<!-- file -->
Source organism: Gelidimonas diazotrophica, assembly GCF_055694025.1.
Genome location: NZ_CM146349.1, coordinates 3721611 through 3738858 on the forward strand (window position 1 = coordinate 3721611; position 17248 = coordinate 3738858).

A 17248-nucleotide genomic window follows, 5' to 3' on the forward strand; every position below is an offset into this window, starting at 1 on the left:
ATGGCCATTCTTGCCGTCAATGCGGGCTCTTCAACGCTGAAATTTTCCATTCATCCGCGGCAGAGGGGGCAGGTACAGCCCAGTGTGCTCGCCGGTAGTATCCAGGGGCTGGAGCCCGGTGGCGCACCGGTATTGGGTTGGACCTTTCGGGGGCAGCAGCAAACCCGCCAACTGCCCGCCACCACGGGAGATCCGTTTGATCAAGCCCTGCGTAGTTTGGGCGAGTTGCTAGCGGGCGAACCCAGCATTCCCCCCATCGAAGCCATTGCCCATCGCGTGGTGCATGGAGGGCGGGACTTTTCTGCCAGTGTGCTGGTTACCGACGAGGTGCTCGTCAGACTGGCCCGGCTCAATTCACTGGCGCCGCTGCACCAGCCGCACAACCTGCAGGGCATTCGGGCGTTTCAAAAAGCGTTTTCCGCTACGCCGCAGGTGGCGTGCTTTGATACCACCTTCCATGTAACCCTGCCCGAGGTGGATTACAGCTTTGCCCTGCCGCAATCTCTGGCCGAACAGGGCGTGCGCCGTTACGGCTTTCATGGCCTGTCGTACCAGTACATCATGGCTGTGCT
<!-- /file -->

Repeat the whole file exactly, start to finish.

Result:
Source organism: Gelidimonas diazotrophica, assembly GCF_055694025.1.
Genome location: NZ_CM146349.1, coordinates 3721611 through 3738858 on the forward strand (window position 1 = coordinate 3721611; position 17248 = coordinate 3738858).

A 17248-nucleotide genomic window follows, 5' to 3' on the forward strand; every position below is an offset into this window, starting at 1 on the left:
ATGGCCATTCTTGCCGTCAATGCGGGCTCTTCAACGCTGAAATTTTCCATTCATCCGCGGCAGAGGGGGCAGGTACAGCCCAGTGTGCTCGCCGGTAGTATCCAGGGGCTGGAGCCCGGTGGCGCACCGGTATTGGGTTGGACCTTTCGGGGGCAGCAGCAAACCCGCCAACTGCCCGCCACCACGGGAGATCCGTTTGATCAAGCCCTGCGTAGTTTGGGCGAGTTGCTAGCGGGCGAACCCAGCATTCCCCCCATCGAAGCCATTGCCCATCGCGTGGTGCATGGAGGGCGGGACTTTTCTGCCAGTGTGCTGGTTACCGACGAGGTGCTCGTCAGACTGGCCCGGCTCAATTCACTGGCGCCGCTGCACCAGCCGCACAACCTGCAGGGCATTCGGGCGTTTCAAAAAGCGTTTTCCGCTACGCCGCAGGTGGCGTGCTTTGATACCACCTTCCATGTAACCCTGCCCGAGGTGGATTACAGCTTTGCCCTGCCGCAATCTCTGGCCGAACAGGGCGTGCGCCGTTACGGCTTTCATGGCCTGTCGTACCAGTACATCATGGCTGTGCT